By Tim Marshall.
It was uplifting, heartfelt, hard hitting, a reminder of his prowess as an orator, and it was fitting that it was given in Mandela Hall.
His criticism of some African leaders has understandably taken the headlines, but the speech as whole is worth reading. Running through it is the spirit of Mandela and the soul of Obama. There were flashes of humility, and bravery. He did not shrink from hard truths, nor did he fail the women of Africa.
It is notable that on the White House website the speech is not titled ‘..to the African Union’ but ‘to the people of Africa’
He began by trying to dispel the stereotypes of a continent forever mired in poverty. “The world must recognize Africa’s extraordinary progress. Today, Africa is one of the fastest-growing regions in the world. Africa’s middle class is projected to grow to more than one billion consumers…. Africa is on the move, a new Africa is emerging.”
Unlike his over optimistic 2009 Cairo speech (A New Beginning) to the people of the Middle East this was more grounded. He did not underestimate the struggle ahead …” we must acknowledge that many of these gains rest on a fragile foundation. Alongside new wealth, hundreds of millions of Africans still endure extreme poverty. Alongside high-tech hubs of innovation, many Africans are crowded into shantytowns without power or running water — a level of poverty that’s an assault on human dignity.”
And then came the hard truths – “Nothing will unlock Africa’s economic potential more than ending the cancer of corruption…. It is not unique to Africa — corruption exists all over the world, including in the United States. But here in Africa, corruption drains billions of dollars from economies that can’t afford to lose billions of dollars — that’s money that could be used to create jobs and build hospitals and schools. And when someone has to pay a bribe just to start a business or go to school, or get an official to do the job they’re supposed to be doing anyway — that’s not “the African way.” It undermines the dignity of the people you represent. “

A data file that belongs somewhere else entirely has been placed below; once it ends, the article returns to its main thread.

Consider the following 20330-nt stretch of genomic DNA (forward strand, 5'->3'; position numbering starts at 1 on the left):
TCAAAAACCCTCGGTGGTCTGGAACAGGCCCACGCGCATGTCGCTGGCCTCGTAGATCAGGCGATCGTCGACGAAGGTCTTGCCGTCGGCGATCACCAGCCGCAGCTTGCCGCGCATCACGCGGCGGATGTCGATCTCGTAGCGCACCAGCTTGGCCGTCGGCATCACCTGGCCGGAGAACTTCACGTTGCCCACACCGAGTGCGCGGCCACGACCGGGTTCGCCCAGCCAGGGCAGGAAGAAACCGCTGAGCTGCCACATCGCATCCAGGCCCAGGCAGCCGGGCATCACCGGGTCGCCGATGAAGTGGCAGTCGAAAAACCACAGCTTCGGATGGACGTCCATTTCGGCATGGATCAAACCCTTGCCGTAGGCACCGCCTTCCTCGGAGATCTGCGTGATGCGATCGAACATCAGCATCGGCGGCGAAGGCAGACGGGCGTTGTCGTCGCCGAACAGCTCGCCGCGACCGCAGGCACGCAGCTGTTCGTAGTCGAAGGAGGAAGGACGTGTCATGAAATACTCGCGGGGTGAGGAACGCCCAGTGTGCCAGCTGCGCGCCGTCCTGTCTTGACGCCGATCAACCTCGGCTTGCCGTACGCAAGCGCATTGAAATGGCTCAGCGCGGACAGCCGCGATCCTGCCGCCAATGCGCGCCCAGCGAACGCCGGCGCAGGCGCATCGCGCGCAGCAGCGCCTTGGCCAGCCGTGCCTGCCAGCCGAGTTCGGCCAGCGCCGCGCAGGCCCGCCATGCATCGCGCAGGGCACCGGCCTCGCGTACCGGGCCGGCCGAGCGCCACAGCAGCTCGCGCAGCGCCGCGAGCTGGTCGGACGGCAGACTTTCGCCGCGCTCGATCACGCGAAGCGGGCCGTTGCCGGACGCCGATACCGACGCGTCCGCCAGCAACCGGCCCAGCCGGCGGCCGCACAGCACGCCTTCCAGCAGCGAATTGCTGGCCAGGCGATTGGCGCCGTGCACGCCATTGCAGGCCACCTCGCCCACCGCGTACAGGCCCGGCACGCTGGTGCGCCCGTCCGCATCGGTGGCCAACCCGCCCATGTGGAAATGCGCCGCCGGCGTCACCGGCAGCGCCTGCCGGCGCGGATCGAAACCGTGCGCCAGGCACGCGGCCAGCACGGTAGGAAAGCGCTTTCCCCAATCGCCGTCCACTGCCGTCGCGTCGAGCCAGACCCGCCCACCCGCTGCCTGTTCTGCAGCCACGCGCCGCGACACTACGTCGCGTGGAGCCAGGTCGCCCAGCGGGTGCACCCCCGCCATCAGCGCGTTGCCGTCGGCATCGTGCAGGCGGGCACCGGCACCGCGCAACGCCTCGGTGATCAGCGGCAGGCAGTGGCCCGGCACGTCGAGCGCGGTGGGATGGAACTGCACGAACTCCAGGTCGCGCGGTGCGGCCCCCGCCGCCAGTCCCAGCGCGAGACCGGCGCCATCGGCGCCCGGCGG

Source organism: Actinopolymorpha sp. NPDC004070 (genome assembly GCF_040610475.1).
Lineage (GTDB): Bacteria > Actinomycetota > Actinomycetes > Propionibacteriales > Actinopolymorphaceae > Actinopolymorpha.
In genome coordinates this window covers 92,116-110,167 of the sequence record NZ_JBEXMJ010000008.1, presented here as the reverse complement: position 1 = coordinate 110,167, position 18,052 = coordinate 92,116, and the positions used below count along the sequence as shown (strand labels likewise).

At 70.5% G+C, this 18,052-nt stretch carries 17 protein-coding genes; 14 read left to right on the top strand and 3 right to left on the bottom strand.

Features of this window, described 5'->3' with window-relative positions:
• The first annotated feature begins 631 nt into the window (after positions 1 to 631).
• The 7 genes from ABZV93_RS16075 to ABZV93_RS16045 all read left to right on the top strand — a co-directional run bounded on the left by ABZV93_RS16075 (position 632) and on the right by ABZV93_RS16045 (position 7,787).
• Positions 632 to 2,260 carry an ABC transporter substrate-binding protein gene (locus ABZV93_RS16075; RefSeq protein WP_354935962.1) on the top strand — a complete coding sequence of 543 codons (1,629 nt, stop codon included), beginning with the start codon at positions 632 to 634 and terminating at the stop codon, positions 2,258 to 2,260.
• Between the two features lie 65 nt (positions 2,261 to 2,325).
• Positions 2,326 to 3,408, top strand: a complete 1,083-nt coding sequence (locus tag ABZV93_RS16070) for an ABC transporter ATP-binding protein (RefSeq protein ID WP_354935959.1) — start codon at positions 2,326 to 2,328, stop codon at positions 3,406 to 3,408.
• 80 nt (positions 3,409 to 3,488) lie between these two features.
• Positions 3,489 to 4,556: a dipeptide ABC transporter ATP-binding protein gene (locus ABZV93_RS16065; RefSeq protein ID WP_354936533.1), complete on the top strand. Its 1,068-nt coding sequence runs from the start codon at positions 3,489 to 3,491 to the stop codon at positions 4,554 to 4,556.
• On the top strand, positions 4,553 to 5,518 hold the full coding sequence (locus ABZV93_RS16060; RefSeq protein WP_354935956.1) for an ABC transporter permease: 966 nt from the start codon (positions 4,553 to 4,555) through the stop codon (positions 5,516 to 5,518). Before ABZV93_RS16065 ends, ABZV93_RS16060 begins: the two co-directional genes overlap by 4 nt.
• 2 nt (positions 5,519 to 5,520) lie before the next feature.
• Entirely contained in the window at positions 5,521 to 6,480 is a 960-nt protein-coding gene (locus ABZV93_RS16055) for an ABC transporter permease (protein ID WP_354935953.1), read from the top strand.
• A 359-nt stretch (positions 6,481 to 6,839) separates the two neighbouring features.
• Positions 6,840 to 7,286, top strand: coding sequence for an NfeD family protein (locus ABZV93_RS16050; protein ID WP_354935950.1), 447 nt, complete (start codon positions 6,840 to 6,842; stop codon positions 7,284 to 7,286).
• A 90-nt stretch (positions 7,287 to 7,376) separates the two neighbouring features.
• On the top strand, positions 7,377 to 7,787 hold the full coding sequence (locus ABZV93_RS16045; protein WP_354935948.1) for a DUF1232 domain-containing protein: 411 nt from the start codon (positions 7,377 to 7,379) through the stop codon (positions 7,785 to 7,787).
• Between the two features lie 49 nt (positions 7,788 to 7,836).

Obama recognizes that many of the ills of the continent are linked to its colonial past, but he told the audience that the solutions lie within themselves –“Only Africans can end corruption in their countries.”
Turning to human rights he gave what may have been a riposte to complaints that he had not been tough enough in remarks about democracy in Ethiopia and the jailing of writers.
“.. I have to proclaim, democracy is not just formal elections. When journalists are put behind bars for doing their jobs, or activists are threatened as governments crack down on civil society –then you may have democracy in name, but not in substance. And I’m convinced that nations cannot realize the full promise of independence until they fully protect the rights of their people.
But as I discussed with Prime Minister Hailemariam, that’s just the start of democracy. I believe Ethiopia will not fully unleash the potential of its people if journalists are restricted or legitimate opposition groups can’t participate in the campaign process. And, to his credit, the Prime Minister acknowledged that more work will need to be done for Ethiopia to be a full-fledged, sustainable democracy.”